PBS Offers ‘Downton Abbey’ Series on Disc for Bow of Feature this Fall

PBS Distribution is offering entire series sets and individual seasons of “Downton Abbey” on DVD before the release of the Downton Abbey feature film this fall.

The series, about the splendor, romance, heartbreak, scandal and rumors that flourished both upstairs and downstairs in the Crawley household, became the highest-rated drama on PBS. The ensemble cast of the original six seasons included Dame Maggie Smith, Hugh Bonneville, Elizabeth McGovern, Michelle Dockery, Allen Leech and Joanne Froggatt.

Downton Abbey: The Complete Limited Edition Collector’s Set has all of those six seasons of the Emmy, Golden Globe and SAG Award-winning original series, more than 13 hours of bonus content, and exclusive gifts and keepsakes.

Keepsakes include:

  • a working “Downton Abbey” pull-bell to hang on the wall or stand on a shelf;
  • a set of six cork-based coasters featuring the official “Downton Abbey” crest;
  • “The Costumes of Downton Abbey,” an exclusive photo-filled booklet featuring a forward from executive producer Gareth Neame;
  • and a collectible hardcover book with the 22 discs.

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Season Three of ‘Jamestown,’ Woodstock Doc and ‘NOVA: The Planets’ Among August Titles Coming to Disc and Digital From PBS

American Experience: Woodstock: Three Days That Defined a Generation, NOVA: The Planets and the drama Jamestown, Season 3 are among the titles coming to DVD, Blu-ray and digital from PBS Distribution in August.

Due Aug. 6 on DVD and digital is American Experience: Woodstock: Three Days That Defined a Generation. Filmmaker Barak Goodman’s documentary, which revisits the 1969 Woodstock concert for its 50th Anniversary, explores one of the most influential concerts the country has ever seen. In August 1969, half a million young people from journeyed from every corner of the country to a dairy farm in upstate New York for a concert unprecedented in scope and influence. The film examines the tumultuous decade that led to those three historic days — years that saw the nation deeply divided by Vietnam and racial, generational and sexual politics — through the voices of those who were present for the event that would become the defining moment of the counterculture revolution. Focusing on individuals that were at the concert, including concertgoers, security guards, performers and local residents, the film expands understanding of the event as not only a musical milestone, but a cultural phenomenon that served as a coda to the sixties and a harbinger of the decades to come.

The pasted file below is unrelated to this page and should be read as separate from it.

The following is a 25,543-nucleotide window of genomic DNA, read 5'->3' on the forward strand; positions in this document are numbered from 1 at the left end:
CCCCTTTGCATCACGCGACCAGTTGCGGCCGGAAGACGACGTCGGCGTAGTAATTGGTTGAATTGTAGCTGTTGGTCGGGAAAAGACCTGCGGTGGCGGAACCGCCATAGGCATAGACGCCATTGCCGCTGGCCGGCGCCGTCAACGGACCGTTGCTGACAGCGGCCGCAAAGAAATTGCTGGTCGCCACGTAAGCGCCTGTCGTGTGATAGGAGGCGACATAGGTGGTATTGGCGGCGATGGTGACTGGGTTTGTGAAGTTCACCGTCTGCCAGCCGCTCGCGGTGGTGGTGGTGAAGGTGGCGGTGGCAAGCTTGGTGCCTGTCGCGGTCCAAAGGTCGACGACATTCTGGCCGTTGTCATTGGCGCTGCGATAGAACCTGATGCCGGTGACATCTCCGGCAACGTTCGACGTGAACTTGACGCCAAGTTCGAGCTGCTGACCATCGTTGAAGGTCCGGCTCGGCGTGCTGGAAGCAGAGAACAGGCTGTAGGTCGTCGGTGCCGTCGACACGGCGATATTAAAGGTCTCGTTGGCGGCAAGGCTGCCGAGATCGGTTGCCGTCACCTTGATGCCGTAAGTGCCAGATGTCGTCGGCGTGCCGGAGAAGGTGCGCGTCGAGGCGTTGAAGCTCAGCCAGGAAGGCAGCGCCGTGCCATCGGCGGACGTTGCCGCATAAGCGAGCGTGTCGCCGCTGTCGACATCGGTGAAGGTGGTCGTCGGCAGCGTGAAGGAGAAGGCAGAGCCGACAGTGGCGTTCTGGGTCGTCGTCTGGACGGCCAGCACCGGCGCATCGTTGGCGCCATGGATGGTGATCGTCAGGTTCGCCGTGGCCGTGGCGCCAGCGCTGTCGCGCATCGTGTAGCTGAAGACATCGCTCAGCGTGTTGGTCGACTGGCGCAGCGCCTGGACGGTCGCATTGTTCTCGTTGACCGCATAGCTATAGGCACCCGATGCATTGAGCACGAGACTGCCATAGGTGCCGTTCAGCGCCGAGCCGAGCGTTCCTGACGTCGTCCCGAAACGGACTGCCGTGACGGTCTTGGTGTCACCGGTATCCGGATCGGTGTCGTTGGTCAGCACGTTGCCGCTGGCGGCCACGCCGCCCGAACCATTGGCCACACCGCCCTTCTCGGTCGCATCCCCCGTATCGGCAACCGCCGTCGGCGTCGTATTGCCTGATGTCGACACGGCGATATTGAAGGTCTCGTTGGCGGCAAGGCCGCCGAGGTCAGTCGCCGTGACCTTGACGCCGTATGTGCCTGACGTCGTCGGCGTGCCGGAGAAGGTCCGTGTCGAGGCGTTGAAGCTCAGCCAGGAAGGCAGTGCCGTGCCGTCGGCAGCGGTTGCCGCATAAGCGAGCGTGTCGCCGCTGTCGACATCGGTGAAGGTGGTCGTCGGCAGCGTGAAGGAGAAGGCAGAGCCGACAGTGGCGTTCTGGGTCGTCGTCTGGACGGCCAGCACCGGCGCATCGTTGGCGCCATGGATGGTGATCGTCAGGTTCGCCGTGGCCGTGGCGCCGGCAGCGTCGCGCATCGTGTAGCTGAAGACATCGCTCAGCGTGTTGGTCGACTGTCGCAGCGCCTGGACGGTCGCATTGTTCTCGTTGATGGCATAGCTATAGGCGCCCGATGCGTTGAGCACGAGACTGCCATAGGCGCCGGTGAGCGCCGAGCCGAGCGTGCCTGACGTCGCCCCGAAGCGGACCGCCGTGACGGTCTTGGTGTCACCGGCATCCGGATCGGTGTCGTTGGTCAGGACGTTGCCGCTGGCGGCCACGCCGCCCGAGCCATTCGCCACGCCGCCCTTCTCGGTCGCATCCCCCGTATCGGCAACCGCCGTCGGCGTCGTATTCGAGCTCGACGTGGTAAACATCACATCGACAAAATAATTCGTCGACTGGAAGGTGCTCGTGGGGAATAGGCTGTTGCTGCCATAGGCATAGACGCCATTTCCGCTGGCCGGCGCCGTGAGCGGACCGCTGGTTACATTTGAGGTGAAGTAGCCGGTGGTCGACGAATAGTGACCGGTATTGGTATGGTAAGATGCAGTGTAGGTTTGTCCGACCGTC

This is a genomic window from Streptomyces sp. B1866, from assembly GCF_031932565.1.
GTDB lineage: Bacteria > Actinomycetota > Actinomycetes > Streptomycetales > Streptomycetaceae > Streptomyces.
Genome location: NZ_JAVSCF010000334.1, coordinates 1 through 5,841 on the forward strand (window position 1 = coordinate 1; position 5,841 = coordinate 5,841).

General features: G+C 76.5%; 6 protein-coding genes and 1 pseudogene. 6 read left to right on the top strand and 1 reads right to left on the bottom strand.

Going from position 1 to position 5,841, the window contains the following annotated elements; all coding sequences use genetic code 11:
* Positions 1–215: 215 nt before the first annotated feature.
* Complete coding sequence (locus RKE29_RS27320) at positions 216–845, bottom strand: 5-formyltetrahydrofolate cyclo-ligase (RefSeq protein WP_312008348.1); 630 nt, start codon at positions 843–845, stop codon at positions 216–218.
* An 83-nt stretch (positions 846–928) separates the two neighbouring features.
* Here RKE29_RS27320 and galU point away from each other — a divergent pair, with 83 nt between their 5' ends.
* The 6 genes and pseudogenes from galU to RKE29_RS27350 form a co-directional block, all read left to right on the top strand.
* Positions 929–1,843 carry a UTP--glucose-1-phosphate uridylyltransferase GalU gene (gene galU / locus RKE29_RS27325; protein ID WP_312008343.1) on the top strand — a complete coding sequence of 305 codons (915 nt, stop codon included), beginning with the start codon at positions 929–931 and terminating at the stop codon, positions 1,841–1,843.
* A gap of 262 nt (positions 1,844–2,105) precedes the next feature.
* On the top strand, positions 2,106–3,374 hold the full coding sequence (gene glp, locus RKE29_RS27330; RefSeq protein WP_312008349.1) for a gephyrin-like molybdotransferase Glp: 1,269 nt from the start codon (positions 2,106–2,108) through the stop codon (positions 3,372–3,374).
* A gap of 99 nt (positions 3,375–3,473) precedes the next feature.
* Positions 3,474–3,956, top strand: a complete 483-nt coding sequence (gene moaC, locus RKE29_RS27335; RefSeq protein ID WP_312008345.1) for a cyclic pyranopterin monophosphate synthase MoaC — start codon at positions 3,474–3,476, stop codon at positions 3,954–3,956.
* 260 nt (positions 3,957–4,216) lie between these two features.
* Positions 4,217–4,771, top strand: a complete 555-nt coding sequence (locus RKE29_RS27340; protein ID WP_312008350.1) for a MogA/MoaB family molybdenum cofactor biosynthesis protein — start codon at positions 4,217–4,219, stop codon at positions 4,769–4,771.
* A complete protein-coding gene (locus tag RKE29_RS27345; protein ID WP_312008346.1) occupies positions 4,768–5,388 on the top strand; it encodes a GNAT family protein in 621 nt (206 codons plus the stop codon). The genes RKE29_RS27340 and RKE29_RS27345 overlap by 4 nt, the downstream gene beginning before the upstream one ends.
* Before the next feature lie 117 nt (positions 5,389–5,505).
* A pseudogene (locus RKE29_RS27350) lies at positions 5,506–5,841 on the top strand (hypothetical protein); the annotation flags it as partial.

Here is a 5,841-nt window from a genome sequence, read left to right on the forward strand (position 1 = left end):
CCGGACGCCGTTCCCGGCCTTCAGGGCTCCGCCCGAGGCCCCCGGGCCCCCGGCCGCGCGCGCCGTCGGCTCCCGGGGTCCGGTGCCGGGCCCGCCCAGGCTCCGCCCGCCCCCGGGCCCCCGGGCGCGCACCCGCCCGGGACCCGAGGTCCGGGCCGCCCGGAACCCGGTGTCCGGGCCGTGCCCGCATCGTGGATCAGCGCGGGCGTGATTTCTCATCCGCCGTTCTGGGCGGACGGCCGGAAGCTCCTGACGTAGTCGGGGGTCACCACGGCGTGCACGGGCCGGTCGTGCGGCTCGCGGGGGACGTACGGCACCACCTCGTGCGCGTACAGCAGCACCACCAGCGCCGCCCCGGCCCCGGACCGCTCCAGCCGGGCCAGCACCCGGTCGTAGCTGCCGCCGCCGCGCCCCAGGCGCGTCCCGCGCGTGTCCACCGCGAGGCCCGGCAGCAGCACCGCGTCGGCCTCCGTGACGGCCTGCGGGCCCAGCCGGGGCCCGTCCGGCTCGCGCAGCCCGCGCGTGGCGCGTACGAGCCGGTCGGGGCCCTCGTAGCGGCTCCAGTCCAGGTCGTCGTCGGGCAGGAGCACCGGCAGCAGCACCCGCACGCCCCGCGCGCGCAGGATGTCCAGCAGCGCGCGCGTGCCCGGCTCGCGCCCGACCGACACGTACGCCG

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Also on tap Aug. 6 on DVD and digital is Jamestown, Season 3. From the producers of “Downton Abbey,” the dramatic series follows the lives of three women who decide to leave their dark pasts behind in England and journey across the ocean for a new life in 17th century America. In Season 3, it’s boom time in Jamestown, but success brings the scrutiny of the crown and there are few in the settlement who have nothing to hide. Relations with the Native Americans offer hope and advancement for the settlers until greed for land and a desire for power corrupts those with influence. What ensues is devastating conflict, the fallout of which will shape the New World for centuries to come. The ensemble cast includes Naomi Battrick, Sophie Rundle and Niamh Walsh as the leading female roles. The male leading roles include Max Beesley, Jason Flemyng, Stuart Martin, Kalani Queypo, Abubakar Salim and Raoul Trujillo.

Coming Aug. 27 on DVD, Blu-ray and digital is NOVA: The Planets. Narrated by Zachary Quinto (Star Trek), the series takes viewers on a 4.5 billion-year journey through the story of our solar system, brought to life in new detail revealed by the latest space missions. In five, one-hour episodes, The Planets combines CGI imagery, the latest planetary science research, and footage captured by orbiters, landers and rovers to reveal each planet like never before. Each planet has a unique landscape — from the rocky inner worlds of Mercury, Venus, Earth and Mars, to the massive gas giant Jupiter to the mysterious, ringed Saturn to the cold, remote ice worlds of Uranus, Neptune and Pluto. The program explores how these extreme features reveal how our solar system formed.